Pots and Patterns: transacting values in British New Guinea.
Elizabeth Bonshek (British Museum)
Paper short abstract:
What hierarchies of value are reflected in Sir William MacGregor's collection of clay pots in British New Guinea in the late 1800s? How might indigenous values be read at the sites of their acquisition, and what social relationships are reflected in the transaction of these pots and patterns?
Paper long abstract:
How are the hierarchies of value that inhabited the domain of the nineteenth century museum reflected in the acquisition of ceramic pots collected by Sir William MacGregor in British New Guinea during the late 1800s? What values were activated at the site of collection of these objects and were they commensurate with contemporary theories of material culture studies? Or do the transactions undertaken to acquire examples of material culture rather reflect more about the social relationships of the parties involved than about a contemporary theory of objects. This paper traces the acquisition of a collection of pots from the north coast of Papua, and examines the multiple, and sometimes contradictory, interpretations of their worth from the perspective of the colonial explorer and investigates the possibilities for speculation upon the indigenous agency in the transactions that were at the forefront of a number of first contacts.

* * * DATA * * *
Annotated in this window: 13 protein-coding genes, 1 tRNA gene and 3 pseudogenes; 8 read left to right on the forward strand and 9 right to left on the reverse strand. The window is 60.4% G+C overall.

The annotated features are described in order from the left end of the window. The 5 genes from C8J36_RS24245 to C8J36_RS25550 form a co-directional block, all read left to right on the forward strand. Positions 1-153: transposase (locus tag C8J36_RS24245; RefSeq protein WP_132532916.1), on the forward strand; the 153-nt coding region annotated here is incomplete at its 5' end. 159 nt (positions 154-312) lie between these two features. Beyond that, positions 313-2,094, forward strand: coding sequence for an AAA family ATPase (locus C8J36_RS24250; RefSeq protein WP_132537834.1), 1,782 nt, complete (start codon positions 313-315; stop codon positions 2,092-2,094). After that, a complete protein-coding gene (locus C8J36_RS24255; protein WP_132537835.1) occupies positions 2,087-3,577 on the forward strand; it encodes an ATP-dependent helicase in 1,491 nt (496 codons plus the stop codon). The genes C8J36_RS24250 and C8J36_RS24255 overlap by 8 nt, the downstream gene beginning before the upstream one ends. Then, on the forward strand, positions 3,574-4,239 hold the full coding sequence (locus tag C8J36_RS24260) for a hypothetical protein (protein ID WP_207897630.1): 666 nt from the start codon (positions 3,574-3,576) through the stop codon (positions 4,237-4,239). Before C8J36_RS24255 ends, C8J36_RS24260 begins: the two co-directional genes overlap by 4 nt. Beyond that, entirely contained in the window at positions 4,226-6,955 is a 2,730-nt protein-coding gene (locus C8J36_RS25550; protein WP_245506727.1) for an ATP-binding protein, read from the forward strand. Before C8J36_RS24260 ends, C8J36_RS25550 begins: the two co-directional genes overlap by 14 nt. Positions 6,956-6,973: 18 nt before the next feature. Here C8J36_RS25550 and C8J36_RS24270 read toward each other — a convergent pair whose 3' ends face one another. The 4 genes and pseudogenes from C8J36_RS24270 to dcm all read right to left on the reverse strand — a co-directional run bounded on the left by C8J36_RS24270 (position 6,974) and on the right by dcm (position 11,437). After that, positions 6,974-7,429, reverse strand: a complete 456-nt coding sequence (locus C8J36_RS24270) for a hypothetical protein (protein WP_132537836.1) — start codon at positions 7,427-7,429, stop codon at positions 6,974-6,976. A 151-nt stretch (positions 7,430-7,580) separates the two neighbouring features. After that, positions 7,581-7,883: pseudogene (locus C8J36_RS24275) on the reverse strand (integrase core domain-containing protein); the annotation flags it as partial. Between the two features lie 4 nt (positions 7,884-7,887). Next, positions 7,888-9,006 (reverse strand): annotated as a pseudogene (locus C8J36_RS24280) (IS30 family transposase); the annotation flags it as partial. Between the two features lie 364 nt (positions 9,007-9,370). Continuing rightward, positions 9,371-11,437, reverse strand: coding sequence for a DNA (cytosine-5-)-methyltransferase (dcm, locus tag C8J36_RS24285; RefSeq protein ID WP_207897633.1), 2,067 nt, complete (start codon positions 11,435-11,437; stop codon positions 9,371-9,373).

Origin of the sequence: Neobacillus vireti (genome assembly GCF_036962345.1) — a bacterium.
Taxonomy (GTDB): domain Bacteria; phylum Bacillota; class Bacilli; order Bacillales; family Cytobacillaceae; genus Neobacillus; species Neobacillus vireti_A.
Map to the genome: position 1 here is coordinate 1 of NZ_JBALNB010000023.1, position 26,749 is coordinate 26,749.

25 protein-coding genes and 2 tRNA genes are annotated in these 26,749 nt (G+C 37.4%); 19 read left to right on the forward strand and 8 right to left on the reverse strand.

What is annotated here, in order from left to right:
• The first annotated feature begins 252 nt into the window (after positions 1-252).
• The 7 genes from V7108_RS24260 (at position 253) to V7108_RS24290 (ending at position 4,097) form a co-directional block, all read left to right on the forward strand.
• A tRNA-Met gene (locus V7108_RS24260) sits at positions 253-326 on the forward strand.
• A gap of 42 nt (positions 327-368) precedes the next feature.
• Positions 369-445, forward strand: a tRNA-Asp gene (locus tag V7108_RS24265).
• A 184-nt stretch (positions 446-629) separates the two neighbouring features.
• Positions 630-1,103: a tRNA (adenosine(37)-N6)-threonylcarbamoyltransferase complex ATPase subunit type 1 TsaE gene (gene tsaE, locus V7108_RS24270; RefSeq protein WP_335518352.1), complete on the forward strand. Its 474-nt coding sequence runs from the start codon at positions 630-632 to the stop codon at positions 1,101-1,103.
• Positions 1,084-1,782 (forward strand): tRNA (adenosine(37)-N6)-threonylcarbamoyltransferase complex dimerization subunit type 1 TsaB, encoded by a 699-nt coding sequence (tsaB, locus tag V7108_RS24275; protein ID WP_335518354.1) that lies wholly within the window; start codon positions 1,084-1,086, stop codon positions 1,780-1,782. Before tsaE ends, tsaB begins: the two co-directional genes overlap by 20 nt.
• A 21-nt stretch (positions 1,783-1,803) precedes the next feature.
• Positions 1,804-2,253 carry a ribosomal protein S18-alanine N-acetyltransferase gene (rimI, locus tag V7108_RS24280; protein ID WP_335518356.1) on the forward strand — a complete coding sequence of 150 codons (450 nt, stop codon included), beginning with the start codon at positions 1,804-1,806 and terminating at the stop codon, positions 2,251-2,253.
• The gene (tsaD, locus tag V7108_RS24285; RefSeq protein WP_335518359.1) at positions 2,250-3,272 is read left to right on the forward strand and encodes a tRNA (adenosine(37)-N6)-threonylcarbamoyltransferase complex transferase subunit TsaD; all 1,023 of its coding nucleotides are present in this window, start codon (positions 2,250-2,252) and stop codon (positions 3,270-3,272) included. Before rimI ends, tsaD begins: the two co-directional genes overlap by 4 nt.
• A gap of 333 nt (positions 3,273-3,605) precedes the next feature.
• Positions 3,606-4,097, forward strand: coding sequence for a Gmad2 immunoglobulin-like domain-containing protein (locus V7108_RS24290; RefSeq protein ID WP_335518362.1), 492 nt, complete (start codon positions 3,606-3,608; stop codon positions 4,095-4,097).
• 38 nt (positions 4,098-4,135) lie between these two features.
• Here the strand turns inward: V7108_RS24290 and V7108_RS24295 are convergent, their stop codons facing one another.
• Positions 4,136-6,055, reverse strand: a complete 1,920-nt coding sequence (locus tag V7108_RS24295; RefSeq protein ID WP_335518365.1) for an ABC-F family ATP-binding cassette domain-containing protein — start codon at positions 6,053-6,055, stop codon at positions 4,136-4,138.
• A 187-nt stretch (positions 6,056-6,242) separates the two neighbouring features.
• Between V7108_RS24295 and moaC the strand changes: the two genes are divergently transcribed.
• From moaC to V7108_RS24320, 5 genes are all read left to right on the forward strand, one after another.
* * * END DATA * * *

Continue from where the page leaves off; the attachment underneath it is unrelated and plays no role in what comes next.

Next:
Collections as Currency? Objects, Exchange, Values and Institutions